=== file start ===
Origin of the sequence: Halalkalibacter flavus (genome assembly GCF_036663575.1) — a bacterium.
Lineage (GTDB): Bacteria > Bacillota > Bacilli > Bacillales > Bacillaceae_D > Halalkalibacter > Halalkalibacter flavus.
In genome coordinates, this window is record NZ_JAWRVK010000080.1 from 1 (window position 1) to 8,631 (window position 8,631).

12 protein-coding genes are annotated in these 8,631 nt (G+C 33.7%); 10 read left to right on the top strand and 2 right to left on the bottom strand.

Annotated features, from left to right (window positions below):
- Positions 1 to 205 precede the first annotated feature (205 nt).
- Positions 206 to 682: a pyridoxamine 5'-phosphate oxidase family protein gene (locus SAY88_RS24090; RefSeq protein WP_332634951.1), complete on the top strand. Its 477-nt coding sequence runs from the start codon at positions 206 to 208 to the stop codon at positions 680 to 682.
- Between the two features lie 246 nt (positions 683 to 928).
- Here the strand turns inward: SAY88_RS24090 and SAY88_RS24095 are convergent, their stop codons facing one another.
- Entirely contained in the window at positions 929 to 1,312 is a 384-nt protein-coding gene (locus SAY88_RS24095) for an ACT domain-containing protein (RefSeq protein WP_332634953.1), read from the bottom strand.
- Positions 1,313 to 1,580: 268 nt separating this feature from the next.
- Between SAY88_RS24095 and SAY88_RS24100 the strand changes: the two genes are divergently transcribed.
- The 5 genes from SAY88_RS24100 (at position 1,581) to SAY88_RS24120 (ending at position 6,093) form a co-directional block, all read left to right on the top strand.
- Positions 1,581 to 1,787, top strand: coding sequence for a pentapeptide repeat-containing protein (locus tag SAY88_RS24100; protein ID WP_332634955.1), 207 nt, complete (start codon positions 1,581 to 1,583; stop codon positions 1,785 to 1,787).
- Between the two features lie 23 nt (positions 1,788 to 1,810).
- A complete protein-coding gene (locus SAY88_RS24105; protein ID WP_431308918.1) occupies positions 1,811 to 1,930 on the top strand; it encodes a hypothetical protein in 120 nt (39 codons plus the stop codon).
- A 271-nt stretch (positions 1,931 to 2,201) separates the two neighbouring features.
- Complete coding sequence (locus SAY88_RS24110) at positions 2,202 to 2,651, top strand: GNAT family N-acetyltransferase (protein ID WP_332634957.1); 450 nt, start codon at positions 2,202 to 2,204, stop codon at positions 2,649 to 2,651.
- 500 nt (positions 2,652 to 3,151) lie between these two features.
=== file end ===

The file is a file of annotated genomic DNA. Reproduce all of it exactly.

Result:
Origin of the sequence: Halalkalibacter flavus (genome assembly GCF_036663575.1) — a bacterium.
Lineage (GTDB): Bacteria > Bacillota > Bacilli > Bacillales > Bacillaceae_D > Halalkalibacter > Halalkalibacter flavus.
In genome coordinates, this window is record NZ_JAWRVK010000080.1 from 1 (window position 1) to 8,631 (window position 8,631).

12 protein-coding genes are annotated in these 8,631 nt (G+C 33.7%); 10 read left to right on the top strand and 2 right to left on the bottom strand.

Annotated features, from left to right (window positions below):
- Positions 1 to 205 precede the first annotated feature (205 nt).
- Positions 206 to 682: a pyridoxamine 5'-phosphate oxidase family protein gene (locus SAY88_RS24090; RefSeq protein WP_332634951.1), complete on the top strand. Its 477-nt coding sequence runs from the start codon at positions 206 to 208 to the stop codon at positions 680 to 682.
- Between the two features lie 246 nt (positions 683 to 928).
- Here the strand turns inward: SAY88_RS24090 and SAY88_RS24095 are convergent, their stop codons facing one another.
- Entirely contained in the window at positions 929 to 1,312 is a 384-nt protein-coding gene (locus SAY88_RS24095) for an ACT domain-containing protein (RefSeq protein WP_332634953.1), read from the bottom strand.
- Positions 1,313 to 1,580: 268 nt separating this feature from the next.
- Between SAY88_RS24095 and SAY88_RS24100 the strand changes: the two genes are divergently transcribed.
- The 5 genes from SAY88_RS24100 (at position 1,581) to SAY88_RS24120 (ending at position 6,093) form a co-directional block, all read left to right on the top strand.
- Positions 1,581 to 1,787, top strand: coding sequence for a pentapeptide repeat-containing protein (locus tag SAY88_RS24100; protein ID WP_332634955.1), 207 nt, complete (start codon positions 1,581 to 1,583; stop codon positions 1,785 to 1,787).
- Between the two features lie 23 nt (positions 1,788 to 1,810).
- A complete protein-coding gene (locus SAY88_RS24105; protein ID WP_431308918.1) occupies positions 1,811 to 1,930 on the top strand; it encodes a hypothetical protein in 120 nt (39 codons plus the stop codon).
- A 271-nt stretch (positions 1,931 to 2,201) separates the two neighbouring features.
- Complete coding sequence (locus SAY88_RS24110) at positions 2,202 to 2,651, top strand: GNAT family N-acetyltransferase (protein ID WP_332634957.1); 450 nt, start codon at positions 2,202 to 2,204, stop codon at positions 2,649 to 2,651.
- 500 nt (positions 2,652 to 3,151) lie between these two features.